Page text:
Matteo Guendouzi: Misunderstood warrior or ‘pain in the arse’?

Robin Bairner
Matteo Guendouzi playing for Arsenal in the Premier League

Matteo Guendouzi is set to say goodbye to Arsenal for a final time ahead of a move to Ligue 1 side Marseille.

Although the deal to take Guendouzi back to France, where his senior career started with Lorient, will initially be a loan, the deal is expected to have a compulsory purchase option that will see him remain at Stade Velodrome for beyond the 2021/22 season.

After starting well at Arsenal, things went downhill rapidly over the course of the last year. Guendouzi’s attitude was questioned, with his mercurial nature often cited as a major problem.

However, the 22-year-old is a complex character who is more complex character than he is often given credit for.

Guendouzi in his own words

Speaking to France Football, Guendouzi said: “It is always in the obsession around winning, to help your team.

"I will give you an example: during a match vs Chelsea, Aubameyang missed a chance after a magnificent pass that I did. I got annoyed. I slapped my hands on the turf. He saw the video, he laughed. I am 100%, in football, in life, I often say things, I show myself a lot. That is part of who I am.”

Guendouzi ‘pissed me off terribly’

This ultra-competitive streak is something echoed by all his coaches and is what has landed him in hot water in the past. But Guendouzi's trainers also talk of this side of his personality in positive terms, too.

Former Lorient head coach Mickael Landreau touched upon this when speaking to Canal+ following France’s 3-1 Under-21 win over Switzerland in the 2020/21 season – a match in which Guendouzi had hauled his side to victory.

He pissed me off terribly. He’s really difficult to manage. He sometimes makes criticisms at the heart of the team that are very, very harsh. But that’s part of him
- Mickael Landreau

“He pissed me off terribly. He’s really difficult to manage. He sometimes makes criticisms at the heart of the team that are very, very harsh. But that’s part of him,” the former PSG and France goalkeeper admitted.

“He gives nothing up. He’s a warrior. He’s got an oversized ego, but he needs it.

“It’s also decisive for his career: how he’s going to manage himself, if it will make him an exceptional career or not.

“I think he needs to be in the spotlight, to be a leader. He has to be a captain or a vice-captain and he will try to give the maximum. And his team-mates will have to accept him how he is, because he can be a pain in the arse. But aside from that, he has the talent.”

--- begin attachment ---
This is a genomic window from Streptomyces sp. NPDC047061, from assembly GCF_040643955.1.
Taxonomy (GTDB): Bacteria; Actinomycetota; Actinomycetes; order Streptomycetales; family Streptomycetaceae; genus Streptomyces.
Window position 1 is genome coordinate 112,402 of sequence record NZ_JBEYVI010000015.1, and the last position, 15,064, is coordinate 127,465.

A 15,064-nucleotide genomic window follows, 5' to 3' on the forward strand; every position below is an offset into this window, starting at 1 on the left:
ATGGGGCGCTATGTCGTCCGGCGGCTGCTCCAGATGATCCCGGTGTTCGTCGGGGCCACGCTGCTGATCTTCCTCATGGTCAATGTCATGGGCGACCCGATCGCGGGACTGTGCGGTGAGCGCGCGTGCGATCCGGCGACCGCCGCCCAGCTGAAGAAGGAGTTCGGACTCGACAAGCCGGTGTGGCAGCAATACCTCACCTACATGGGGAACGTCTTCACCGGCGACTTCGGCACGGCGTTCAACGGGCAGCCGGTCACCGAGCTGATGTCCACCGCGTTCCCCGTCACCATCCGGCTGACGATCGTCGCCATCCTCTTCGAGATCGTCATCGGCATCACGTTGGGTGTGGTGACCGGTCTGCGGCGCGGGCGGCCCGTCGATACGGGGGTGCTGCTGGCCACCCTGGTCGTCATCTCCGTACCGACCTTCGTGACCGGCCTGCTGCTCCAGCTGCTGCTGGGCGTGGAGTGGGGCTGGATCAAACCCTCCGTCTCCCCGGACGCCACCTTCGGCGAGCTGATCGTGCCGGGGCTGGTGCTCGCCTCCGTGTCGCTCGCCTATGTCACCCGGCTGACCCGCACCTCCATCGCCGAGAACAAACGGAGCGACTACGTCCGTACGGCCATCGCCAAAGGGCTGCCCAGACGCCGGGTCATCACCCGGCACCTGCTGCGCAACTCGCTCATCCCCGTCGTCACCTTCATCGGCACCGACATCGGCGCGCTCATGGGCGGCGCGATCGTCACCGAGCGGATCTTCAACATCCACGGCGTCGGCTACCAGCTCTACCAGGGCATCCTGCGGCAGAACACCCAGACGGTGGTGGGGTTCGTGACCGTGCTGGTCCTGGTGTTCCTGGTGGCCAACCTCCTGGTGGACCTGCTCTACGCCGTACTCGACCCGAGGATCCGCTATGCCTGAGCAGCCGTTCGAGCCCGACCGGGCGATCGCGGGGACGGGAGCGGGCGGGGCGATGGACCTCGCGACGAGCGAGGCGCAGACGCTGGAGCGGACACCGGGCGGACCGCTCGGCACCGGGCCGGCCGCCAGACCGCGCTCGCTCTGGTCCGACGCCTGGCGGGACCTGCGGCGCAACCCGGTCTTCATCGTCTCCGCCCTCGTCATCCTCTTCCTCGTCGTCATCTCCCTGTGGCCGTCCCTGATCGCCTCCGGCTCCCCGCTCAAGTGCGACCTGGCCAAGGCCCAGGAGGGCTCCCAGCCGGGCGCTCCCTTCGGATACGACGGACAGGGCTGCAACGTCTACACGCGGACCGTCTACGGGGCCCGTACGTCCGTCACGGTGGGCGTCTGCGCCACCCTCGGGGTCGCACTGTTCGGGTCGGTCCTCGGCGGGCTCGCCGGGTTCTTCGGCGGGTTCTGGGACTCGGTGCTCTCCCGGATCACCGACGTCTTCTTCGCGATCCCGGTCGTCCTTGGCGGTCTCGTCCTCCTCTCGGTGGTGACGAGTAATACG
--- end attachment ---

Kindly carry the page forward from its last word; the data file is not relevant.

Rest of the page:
Landreau certainly had his runs in with Guendouzi during the single season that they collaborated. Indeed, the midfielder was even frozen out of the team for three months after a staggering half-time verbal attack on his team-mates during a loss in Valenciennes, in which he was furious with what he perceived to be a lack of fight.

Indeed, along with Arsenal boss Mikel Arteta, Landreau seems to have had the most problematic relationship with the player.

’These are positive personality traits

Conversely, Sylvain Ripoll, who gave Guendouzi his senior debut at Lorient, explained to Ouest France: “He certainly has a lively, competitive side, which does not want to sit back and suffer things. Given that, it must be channelled, oriented towards the collective. But these are positive personality traits.”

These are characteristics of Guendouzi since he was a kid in the Paris Saint-Germain academy, where Cedric Cattenoy held several different positions during the midfielder’s stint there from 2005-2014.

Speaking to The Athletic, he said: “I’ve never seen such a competitor in my career. You cannot understand him without precisely defining his personality… He is someone loveable but who absolutely refuses to accept defeat. We felt that every setback touched him deep inside.”

These sentiments were echoed during his loan spell with Bundesliga side Hertha Berlin last term.

Sporting director Arne Friederich told the Guardian: “When you talk about Guendouzi and see his skills, you realise that he is a great player. I’ve also read that he had problems at Arsenal but here he behaves very well. He puts all of himself on the field. He is a great professional. Guendouzi’s situation confirms that we must always understand how to help the players, with a talent like him it is worth it.”

Should Arsenal have kept Guendouzi?

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In reality then, Guendouzi’s will to win is both a blessing and a curse. It was not harnessed adequately at Arsenal, but if he can get it right at Marseille, this attitude will become an asset that could make him one of France’s finest.